LaTierra – Out & Proud Queer Black Lesbian

LaTierra - Out & Proud Queer Black Lesbian
LaTierra – Out & Proud Queer Black Lesbian


What role has spirituality/religion played in your life?

I sought God for myself. I found God in myself.

When I was 13 I decided that I wanted to attend church. After spending the summer with family out of town, I was forced to attend church. At first I dreaded the idea because I knew attending a Black church service would be an all-day event. Anyways, long story short, I went and liked it, mainly because of the Pastor. I felt an instant connection to him, like a kindred spirit kind of experience. I didn’t understand it, I just knew that I had to come back for him. And I did.I convinced my mother to take me to church each Sunday, which meant we would be driving 2 hours away to a whole other state to attend these day-long services. But to me it was worth it (figures since I wasn’t the driver or the one putting gas in the car, lol…shout out to mom!).

It was soon after attending those services that I learned why my pastor shared such a special place in my heart. Aside from us both being Virgos, I learned that he too was gay. I finally put my finger on it: our spirits were kindred because they shared similar paths and experiences. Some would ask what a 40-something Black gay man’s spirit could possibly have in common with a, now, 14-year old Black lesbian. It was that his life, experiences, and essence validated my own and I’d come to watch his every move at every church service and aspire to be as great as he. Though he wasn’t quite as “unapologetically out” as I would’ve loved to witness, his mere existence in spite of the homophobia he surely faced and his being groomed to preach gave me a sense of reassurance.

Although my own self-love was expanding through these experiences, I still underwent homophobia and scrutiny both inside and outside the church. I had come out to my friends and peer-cousins already, but not yet to my parents. I didn’t know how either of them would take it and didn’t want to risk experiencing any of the “coming out” horror stories I’d heard about from my friends. However, I apparently hadn’t been hiding my “gayness” as well as I thought, even with being “naturally femme”. In the midst of me coming into myself and developing the strength I would need on my journey into living authentically, I was met with spiritual abuse. One of the church elders had been given some information about a girl I liked (surely leaked from a family member) and proceeded to shame and banish “this spirit” out of me during one of her “prophesized readings”. I knew what she was doing was wrong, but I didn’t know how to advocate for myself yet so I let that shame sit on my shoulders and fester in my spirit for a long time. It eventually manifested into depression and anxiety, which led to my dwindling interest in the church. One day, I decided to pray about it. I asked for the hurt and pain from that experience to be removed from me and it was. In between that time, I stopped going to church and decided to worship on my own with a Bible and whichever televangelists I could catch on TV. It was then that I made the decision to take control of my own spirituality.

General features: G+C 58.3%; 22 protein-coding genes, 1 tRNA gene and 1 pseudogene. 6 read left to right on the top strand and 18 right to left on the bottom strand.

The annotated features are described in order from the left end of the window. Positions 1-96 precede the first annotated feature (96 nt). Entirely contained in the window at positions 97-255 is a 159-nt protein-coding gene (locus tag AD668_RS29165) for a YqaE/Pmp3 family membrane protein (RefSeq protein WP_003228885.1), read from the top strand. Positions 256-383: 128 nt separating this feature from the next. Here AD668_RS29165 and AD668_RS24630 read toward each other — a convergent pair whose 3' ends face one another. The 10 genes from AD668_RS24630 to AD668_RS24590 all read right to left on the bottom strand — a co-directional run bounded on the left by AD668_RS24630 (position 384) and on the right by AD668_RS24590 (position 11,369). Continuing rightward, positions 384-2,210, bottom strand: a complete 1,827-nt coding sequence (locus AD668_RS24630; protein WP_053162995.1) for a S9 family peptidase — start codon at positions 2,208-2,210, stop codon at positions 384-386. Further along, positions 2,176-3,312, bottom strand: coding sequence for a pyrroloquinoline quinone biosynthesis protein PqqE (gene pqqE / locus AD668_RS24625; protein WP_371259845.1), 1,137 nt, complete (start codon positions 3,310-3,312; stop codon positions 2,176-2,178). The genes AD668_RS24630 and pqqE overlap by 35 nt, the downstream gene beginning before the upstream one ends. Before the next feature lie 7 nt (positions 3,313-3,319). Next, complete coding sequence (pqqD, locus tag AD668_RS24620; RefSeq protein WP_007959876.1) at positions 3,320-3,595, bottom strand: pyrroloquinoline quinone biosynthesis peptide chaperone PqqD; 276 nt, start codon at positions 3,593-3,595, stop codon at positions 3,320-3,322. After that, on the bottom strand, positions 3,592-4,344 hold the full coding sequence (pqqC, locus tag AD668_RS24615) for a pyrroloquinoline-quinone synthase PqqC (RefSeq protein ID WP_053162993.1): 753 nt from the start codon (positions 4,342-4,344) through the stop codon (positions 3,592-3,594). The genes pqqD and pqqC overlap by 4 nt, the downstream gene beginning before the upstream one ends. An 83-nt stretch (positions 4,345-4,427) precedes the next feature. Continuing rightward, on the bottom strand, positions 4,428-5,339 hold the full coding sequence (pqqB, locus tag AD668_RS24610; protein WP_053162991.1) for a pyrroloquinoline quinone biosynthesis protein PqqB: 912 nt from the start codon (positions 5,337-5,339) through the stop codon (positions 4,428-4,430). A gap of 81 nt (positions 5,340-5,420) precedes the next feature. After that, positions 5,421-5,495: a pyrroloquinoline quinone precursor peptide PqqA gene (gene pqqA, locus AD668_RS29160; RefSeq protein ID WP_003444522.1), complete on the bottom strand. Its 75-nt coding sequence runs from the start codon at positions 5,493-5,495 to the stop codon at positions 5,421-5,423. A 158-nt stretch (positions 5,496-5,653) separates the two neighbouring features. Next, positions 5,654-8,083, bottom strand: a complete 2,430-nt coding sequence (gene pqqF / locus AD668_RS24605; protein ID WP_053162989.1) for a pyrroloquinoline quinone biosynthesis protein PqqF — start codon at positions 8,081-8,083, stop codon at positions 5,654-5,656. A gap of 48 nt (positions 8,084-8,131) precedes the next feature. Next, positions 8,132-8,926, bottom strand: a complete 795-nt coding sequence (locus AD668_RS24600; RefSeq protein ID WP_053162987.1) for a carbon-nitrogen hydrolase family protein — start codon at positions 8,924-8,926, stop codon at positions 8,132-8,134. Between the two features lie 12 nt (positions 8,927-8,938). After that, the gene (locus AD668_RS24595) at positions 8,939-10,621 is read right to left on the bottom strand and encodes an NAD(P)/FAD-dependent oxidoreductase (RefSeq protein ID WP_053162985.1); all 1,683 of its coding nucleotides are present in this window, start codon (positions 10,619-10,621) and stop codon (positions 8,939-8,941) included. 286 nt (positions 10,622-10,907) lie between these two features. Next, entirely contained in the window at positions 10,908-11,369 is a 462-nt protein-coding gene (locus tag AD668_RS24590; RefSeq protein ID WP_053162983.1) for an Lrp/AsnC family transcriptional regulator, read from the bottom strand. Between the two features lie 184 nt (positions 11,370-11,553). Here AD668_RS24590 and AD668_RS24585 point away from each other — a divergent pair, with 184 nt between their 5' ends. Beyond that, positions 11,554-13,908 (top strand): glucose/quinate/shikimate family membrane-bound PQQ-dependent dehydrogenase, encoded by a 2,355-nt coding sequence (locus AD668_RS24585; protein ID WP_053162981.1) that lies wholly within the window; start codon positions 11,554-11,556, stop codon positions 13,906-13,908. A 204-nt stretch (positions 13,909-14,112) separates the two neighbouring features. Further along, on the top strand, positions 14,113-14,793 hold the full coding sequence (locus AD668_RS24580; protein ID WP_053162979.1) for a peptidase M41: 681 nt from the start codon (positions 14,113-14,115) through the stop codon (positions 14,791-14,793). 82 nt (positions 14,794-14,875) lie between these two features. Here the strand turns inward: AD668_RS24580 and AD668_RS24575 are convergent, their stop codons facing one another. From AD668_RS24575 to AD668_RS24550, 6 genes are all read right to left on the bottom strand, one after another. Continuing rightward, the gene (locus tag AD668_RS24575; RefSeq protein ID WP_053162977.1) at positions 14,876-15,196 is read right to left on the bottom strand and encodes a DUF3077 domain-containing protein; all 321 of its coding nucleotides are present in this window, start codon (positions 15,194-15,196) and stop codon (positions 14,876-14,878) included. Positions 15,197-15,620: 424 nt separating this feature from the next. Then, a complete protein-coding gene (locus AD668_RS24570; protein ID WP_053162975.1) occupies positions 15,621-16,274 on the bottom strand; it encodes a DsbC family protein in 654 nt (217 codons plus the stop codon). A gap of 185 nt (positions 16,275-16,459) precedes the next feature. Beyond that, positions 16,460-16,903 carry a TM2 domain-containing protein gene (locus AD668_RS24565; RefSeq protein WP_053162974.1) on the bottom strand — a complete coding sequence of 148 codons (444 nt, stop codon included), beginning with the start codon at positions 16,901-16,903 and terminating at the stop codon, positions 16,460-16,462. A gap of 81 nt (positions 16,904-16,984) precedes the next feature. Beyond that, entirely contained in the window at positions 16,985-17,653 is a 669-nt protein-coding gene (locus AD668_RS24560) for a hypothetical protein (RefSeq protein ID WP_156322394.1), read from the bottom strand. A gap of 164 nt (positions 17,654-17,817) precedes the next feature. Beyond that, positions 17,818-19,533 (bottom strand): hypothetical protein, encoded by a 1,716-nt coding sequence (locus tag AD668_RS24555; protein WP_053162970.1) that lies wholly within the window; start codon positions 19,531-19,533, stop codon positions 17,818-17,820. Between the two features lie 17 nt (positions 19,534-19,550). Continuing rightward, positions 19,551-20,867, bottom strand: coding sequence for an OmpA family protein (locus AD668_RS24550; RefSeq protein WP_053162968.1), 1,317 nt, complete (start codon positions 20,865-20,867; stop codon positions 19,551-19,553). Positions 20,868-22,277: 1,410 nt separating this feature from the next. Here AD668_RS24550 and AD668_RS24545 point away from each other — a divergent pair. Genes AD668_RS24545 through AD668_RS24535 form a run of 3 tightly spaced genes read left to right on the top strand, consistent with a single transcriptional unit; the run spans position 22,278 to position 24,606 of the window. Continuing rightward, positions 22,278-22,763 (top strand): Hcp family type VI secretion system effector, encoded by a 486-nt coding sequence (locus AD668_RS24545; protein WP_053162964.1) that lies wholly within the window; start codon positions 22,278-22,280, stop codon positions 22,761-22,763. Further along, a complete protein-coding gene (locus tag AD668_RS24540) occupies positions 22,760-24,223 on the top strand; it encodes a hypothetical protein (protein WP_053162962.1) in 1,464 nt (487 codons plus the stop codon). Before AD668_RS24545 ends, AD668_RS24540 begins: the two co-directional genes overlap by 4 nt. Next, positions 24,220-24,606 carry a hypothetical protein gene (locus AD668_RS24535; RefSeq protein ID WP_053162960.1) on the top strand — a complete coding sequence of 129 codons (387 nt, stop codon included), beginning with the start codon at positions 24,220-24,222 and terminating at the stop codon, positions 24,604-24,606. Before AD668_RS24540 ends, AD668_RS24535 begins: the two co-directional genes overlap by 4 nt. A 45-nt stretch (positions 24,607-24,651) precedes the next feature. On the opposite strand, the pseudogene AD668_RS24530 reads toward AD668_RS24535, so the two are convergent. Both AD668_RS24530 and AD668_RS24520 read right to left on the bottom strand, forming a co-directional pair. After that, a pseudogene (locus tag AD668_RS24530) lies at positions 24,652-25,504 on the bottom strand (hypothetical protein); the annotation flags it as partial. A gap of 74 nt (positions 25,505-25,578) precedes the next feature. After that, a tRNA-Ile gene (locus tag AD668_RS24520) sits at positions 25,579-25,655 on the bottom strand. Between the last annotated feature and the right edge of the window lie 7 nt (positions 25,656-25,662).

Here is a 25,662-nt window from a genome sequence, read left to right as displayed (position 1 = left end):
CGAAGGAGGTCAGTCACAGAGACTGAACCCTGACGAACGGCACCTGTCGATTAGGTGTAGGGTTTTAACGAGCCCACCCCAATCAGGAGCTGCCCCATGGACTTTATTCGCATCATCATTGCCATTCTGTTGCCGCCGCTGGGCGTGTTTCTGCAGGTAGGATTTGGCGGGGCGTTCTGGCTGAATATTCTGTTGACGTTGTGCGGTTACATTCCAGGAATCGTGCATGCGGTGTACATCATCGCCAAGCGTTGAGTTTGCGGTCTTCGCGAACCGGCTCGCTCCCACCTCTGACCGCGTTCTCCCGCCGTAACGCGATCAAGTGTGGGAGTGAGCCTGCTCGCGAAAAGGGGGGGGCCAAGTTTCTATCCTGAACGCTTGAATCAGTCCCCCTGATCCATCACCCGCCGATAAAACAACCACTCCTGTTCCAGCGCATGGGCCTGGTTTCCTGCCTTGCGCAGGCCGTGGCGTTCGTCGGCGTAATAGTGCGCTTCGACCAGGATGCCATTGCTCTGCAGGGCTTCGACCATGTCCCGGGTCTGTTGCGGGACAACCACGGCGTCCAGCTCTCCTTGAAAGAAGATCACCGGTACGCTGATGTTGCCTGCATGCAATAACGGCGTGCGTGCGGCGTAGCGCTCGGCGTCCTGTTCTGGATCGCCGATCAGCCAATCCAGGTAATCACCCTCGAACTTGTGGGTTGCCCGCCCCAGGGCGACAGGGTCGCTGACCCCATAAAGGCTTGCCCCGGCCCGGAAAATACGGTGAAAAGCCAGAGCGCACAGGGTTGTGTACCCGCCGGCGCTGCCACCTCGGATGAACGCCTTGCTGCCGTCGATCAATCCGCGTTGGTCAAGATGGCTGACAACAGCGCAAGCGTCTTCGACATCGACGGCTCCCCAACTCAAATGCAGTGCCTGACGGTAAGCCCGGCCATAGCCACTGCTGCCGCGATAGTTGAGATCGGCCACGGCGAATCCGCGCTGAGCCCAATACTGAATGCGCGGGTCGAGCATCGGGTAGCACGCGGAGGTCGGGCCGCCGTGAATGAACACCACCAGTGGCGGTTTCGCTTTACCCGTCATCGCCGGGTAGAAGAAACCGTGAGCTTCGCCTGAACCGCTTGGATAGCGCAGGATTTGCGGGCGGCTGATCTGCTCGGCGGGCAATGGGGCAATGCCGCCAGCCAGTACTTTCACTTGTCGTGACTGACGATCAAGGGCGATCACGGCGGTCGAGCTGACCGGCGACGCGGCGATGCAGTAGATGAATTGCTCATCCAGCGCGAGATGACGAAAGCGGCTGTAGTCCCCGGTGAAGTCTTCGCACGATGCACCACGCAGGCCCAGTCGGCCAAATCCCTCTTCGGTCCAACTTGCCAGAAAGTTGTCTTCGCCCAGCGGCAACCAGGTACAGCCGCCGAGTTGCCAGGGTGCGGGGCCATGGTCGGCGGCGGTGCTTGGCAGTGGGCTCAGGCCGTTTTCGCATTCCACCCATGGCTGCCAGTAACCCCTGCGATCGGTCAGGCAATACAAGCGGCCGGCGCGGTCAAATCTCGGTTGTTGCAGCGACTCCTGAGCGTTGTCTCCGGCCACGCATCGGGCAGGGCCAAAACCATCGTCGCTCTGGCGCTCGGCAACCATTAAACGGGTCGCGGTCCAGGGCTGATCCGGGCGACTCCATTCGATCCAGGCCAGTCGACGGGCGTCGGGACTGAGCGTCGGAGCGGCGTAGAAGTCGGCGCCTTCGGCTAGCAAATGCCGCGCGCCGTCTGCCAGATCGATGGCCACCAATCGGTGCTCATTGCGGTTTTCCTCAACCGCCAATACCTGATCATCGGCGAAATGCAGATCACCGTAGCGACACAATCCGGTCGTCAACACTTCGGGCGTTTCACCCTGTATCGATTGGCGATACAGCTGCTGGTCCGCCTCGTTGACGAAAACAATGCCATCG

Leaving the church was one of the best decisions I ever made because that was when I truly found God. I had taken an interest in finding spiritual teachings that worked for me and aligned with my own values, which led me to the Unitarian Universalist church. I had been introduced to them by a mentor and I’ve never looked back. The important thing was that I found a church home that I was affirmed in with all of my identities as a queer, Black woman, which has taken me to uncharted territory on my spiritual journey.

“i found god in myself and i loved her. i loved her fiercely” ― Ntozake Shange